History. The claim of being on the right side of history is a matter of ethics and interpretation, but since I thought about the world at all, it has been important for me to align my work as best I could, with the pursuit of justice. In these regards, I have been inspired by the struggles of those enduring injustice, and generally have sided with the underdog in conflict situations. In this regard, I felt solidarity decades ago with the anti-colonial movements, and believed that their favorable outcome suggested a positive historical trend that was given further concrete validation in the American civil rights movement led by the charismatic figure of Martin Luther King and by South African anti-apartheid campaign and struggle symbolized by that most extraordinary personage, Nelson Mandela. For me, in recent years, the epic ordeal and struggle of the Palestinian people is of the same lineage, and its recent flourishing in a global solidarity movement of growing scope and intensity, has shaped my evolving political sensibility to a considerable extent. My sadness as a lifelong American is associated, I believe, with the realization that ever since the Vietnam War, and possibly earlier if I had been more attentive, this country has been on the wrong side of history, exerting its might to stem the global emancipatory tide, although not altogether: its belated and reluctant stand against fascism and later Stalinist totalitarianism have certainly made better the history of the last hundred years. Domestically, as well, the national record is mixed, with racism and homophobia somewhat eclipsed during my lifetime by robust challenges based on American ideals, but gun culture and macho geopolitics being embedded in political culture more than ever, and recently accentuated by a dive into the dangerously dark waters of Islamophobia. Returning to the theme of this essay, I remain deeply motivated by the gravitational force of struggles for justice, and feel such an attraction independent of any reflections on the impacts of mortality on my work and hopes, and still less of the relevance of post-mortality, whatever that might mean. Do I want to be remembered positively by those I love, or by a wider community, is an issue that neither motivates nor sparks much curiosity, although I suppose it is true if I pause to think about it, and respond honestly, I would not want the defamers of UN Watch to have the last word as to my character, beliefs, and public role. In this weak sense, it is important that those for whom I care do not conceive of me negatively by situating me on the wrong side of history. At the same time, I have no illusions or ambitions that my contributions will make any historical difference, although I feel vindicated if even one student, reader, or listener responds favorably.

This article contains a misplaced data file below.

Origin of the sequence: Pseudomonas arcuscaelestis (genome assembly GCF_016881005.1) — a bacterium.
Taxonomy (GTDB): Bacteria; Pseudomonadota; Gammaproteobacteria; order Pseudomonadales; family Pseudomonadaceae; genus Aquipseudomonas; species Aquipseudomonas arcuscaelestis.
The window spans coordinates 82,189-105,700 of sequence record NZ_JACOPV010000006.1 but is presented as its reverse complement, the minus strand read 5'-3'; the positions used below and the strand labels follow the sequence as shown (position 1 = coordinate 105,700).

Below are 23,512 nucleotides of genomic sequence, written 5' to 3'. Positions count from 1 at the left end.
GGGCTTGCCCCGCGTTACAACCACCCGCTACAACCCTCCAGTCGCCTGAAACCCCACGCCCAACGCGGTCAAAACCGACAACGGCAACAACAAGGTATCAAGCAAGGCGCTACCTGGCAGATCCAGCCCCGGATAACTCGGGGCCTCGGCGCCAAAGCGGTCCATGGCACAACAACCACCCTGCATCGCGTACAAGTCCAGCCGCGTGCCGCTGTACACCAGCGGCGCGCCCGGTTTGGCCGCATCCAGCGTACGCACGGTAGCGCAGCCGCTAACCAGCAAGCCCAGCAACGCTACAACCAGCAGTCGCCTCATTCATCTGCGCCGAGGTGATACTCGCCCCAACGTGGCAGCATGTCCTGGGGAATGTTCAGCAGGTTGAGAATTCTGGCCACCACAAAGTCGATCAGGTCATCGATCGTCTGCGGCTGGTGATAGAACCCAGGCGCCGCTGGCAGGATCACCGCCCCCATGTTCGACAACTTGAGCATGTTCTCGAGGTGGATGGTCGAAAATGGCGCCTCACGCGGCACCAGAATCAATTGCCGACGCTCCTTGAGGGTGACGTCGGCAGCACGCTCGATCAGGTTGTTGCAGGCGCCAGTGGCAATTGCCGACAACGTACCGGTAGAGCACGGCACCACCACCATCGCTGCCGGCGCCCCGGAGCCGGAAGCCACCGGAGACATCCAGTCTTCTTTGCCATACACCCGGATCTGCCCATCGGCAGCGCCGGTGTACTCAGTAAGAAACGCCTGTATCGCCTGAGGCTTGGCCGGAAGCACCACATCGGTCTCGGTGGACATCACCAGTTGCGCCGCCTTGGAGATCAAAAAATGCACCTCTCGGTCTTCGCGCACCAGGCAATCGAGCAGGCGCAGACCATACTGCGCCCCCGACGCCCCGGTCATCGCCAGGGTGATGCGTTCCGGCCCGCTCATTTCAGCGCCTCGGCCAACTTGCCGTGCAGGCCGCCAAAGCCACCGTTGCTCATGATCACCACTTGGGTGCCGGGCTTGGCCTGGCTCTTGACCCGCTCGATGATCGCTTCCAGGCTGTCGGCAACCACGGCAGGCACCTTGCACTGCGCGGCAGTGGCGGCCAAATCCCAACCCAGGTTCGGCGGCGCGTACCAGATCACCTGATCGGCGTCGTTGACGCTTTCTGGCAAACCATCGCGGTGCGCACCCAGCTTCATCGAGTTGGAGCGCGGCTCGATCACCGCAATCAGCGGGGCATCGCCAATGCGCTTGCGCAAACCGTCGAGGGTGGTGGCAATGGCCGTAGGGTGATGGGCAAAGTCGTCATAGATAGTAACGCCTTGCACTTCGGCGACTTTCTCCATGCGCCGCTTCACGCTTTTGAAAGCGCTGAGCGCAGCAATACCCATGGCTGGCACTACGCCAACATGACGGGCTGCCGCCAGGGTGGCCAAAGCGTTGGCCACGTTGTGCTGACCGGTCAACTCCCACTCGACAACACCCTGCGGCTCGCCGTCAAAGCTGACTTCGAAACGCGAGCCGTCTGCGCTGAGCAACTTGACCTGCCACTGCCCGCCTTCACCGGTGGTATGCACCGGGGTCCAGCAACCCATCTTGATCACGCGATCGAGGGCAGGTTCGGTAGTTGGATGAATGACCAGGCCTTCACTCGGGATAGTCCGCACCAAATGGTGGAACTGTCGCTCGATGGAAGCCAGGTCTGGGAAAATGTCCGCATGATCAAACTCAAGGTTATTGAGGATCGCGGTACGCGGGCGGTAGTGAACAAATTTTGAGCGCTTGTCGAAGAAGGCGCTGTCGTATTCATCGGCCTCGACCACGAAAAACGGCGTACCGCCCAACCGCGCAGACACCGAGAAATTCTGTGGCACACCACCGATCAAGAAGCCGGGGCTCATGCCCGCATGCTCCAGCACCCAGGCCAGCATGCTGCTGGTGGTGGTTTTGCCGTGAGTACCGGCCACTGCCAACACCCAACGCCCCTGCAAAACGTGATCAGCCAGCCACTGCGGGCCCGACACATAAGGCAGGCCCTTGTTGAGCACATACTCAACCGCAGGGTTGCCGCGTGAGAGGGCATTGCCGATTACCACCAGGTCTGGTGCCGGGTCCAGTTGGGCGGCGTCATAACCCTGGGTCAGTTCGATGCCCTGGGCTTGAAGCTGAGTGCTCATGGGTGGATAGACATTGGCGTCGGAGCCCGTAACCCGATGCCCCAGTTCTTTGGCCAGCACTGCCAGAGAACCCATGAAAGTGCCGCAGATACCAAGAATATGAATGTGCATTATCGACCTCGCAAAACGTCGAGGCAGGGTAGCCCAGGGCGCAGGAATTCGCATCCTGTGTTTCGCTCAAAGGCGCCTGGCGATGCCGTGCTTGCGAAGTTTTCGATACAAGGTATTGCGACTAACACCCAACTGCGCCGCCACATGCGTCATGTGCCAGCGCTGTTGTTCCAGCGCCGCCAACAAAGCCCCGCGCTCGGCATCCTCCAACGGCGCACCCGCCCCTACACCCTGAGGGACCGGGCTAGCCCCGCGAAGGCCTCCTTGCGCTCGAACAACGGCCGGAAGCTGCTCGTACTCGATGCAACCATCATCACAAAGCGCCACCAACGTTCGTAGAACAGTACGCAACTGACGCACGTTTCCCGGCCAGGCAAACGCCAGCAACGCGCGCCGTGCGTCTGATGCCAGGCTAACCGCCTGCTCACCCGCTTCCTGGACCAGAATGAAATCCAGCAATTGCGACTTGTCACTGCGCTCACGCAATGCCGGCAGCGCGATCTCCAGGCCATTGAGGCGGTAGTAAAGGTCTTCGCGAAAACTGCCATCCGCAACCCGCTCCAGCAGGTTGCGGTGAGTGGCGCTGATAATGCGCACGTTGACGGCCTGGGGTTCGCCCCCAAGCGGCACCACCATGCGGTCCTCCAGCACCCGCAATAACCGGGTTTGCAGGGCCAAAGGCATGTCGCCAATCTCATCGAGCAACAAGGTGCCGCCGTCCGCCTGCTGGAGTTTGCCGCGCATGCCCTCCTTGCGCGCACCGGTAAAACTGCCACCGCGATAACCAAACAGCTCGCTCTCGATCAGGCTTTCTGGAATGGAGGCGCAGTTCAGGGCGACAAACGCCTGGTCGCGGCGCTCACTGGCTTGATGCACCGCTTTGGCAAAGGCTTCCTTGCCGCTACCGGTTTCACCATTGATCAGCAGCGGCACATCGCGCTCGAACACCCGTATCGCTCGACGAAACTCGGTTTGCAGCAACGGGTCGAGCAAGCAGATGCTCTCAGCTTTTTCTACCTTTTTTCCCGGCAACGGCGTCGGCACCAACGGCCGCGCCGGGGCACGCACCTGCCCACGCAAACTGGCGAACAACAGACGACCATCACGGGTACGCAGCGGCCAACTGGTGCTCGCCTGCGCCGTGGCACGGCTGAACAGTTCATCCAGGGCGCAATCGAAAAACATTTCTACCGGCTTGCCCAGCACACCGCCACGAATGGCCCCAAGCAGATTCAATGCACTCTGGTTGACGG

Satisfaction. Enabling me to sustain this life of work and activism through the decades has been the inherent satisfactions associated with the academic life of teaching and scholarship. I have been blessed with an excellent education, and good fortune with respect to career and health. As a mediocre high school student it never occurred to me that I would have a lifetime that revolved around intellectual activity, and when I discovered, first, after barely surviving a first year college experience of ‘academic probation’ that I loved classroom learning, and then, when a series of accidents led me to be a one year replacement teacher for an ill member of the Ohio State University law faculty, I came to the realization that a professorial life was a privileged existence in most of its dimensions (except of course for faculty meetings): setting your own work agenda and schedule, doing no harm, lifelong learning, interaction with young sensibilities, open spaces between semesters allowing ample time for travel and reflection, and participating a community with many likeminded folks. I never lost a sense of being blessed with this opportunity to live a decent life doing what was most enjoyable for me, although my own trajectory of preoccupations led me into domains of controversy from the mid-1960s until this very day. What bears on my theme here is that the pleasures of writing, reading, conversing, and speaking have been the self-justifying nutrients of my life, although always tinged with an awareness of contingency (of death, disease, misfortune), and a sense of dependence on the material foundations of normalcy, with perhaps a degree of self-indulgence that it is best not to think too closely about. When younger I was more troubled by the gaps between my beliefs and my life style, the hope for a world where everyone could lead a life of dignity and my own failure to devote the resources I possessed beyond those needed for subsistence to relieve the sufferings of those enduring extreme poverty. Putting such considerations to one side, recognizing that I do not respond to such an extreme calling, I affirm that the academic life, despite disappointments here and there, has fulfilled my dreams of pleasurable living without any pronounced feeling that it is incomplete unless justified by the symbolic immortality of being remembered in the future as a result of scholarly achievements. It doesn’t really matter to me whether my books will be read and appreciated, although I write them with that ambition although not in relation to whether their impact is prior or subsequent to my death.
In the end, I thank Samuel Scheffler for stimulating these counter-thoughts to his general thesis. Perhaps, the clarity of his probing inquiries, and the unexpected tenor of his argument about valuing of a collective afterlife more than most of us realize or would care to admit, had the dialectical effect of leading me experientially in the opposite direction. If this is so, it would be less than gracious, not to give my thanks.